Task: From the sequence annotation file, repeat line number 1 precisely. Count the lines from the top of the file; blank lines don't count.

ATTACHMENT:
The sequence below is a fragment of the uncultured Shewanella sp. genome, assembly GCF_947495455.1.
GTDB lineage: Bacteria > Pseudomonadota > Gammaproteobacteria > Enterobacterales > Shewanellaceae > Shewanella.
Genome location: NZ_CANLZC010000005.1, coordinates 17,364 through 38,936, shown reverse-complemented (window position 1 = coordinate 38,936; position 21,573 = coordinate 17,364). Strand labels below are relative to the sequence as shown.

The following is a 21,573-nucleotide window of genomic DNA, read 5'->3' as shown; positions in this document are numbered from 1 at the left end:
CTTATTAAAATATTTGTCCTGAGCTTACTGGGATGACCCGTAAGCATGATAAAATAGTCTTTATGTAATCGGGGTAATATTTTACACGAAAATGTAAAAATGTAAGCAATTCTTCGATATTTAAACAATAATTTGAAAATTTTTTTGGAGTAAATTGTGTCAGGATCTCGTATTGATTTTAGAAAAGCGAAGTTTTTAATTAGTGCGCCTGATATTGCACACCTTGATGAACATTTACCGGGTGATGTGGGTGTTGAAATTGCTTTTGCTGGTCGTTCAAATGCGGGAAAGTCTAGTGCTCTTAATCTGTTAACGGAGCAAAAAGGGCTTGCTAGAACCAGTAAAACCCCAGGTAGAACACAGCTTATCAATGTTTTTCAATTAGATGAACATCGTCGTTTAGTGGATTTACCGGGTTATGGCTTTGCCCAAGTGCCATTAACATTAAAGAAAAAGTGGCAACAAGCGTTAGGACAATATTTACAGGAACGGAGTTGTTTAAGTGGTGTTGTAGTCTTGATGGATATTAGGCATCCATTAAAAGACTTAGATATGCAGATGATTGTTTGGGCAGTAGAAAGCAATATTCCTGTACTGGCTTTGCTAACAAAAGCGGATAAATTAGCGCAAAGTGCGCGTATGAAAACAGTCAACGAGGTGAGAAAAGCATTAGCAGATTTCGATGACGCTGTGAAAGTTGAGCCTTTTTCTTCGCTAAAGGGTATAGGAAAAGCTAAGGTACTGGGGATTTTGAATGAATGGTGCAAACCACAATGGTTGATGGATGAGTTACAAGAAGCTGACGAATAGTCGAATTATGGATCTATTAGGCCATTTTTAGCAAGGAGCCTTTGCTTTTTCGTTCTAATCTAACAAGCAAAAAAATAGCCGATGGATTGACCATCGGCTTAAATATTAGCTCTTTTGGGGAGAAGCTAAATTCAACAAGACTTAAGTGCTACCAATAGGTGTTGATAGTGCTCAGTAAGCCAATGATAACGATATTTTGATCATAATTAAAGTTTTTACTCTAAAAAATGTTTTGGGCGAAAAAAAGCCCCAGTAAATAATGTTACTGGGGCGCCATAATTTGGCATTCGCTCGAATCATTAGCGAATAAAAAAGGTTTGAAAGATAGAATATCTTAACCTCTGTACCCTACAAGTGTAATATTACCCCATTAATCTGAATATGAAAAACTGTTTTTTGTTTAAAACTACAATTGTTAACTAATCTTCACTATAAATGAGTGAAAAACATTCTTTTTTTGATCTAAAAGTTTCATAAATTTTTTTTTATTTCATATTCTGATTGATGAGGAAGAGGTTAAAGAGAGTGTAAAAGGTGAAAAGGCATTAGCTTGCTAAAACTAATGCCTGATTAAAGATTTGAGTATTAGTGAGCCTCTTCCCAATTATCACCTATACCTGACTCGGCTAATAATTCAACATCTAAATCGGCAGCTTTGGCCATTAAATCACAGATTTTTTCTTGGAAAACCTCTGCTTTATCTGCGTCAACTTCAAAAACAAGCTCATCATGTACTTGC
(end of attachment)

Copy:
The sequence below is a fragment of the uncultured Shewanella sp. genome, assembly GCF_947495455.1.